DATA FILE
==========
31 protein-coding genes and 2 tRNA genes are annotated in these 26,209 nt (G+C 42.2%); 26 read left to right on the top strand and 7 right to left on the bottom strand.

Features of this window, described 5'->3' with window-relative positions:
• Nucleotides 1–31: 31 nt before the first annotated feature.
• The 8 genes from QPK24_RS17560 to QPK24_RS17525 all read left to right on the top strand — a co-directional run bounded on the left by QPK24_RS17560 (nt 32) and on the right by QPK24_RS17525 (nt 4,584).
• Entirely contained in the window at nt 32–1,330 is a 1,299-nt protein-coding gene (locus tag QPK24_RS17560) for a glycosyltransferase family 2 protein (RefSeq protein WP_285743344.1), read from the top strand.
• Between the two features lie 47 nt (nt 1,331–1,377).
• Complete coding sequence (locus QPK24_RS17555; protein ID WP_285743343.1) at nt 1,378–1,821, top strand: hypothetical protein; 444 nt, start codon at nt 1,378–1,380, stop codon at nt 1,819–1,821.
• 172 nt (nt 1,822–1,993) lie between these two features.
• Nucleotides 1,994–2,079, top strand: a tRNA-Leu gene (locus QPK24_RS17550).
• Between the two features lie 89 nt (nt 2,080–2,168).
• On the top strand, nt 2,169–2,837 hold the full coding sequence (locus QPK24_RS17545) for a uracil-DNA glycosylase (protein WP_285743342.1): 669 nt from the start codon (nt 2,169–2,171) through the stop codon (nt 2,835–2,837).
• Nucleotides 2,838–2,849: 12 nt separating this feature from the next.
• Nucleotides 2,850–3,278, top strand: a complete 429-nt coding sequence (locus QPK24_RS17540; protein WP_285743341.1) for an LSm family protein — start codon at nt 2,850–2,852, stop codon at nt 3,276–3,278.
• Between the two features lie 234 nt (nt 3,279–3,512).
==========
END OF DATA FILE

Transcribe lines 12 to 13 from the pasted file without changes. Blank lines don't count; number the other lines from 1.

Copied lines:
• Nucleotides 2,838–2,849: 12 nt separating this feature from the next.
• Nucleotides 2,850–3,278, top strand: a complete 429-nt coding sequence (locus QPK24_RS17540; protein WP_285743341.1) for an LSm family protein — start codon at nt 2,850–2,852, stop codon at nt 3,276–3,278.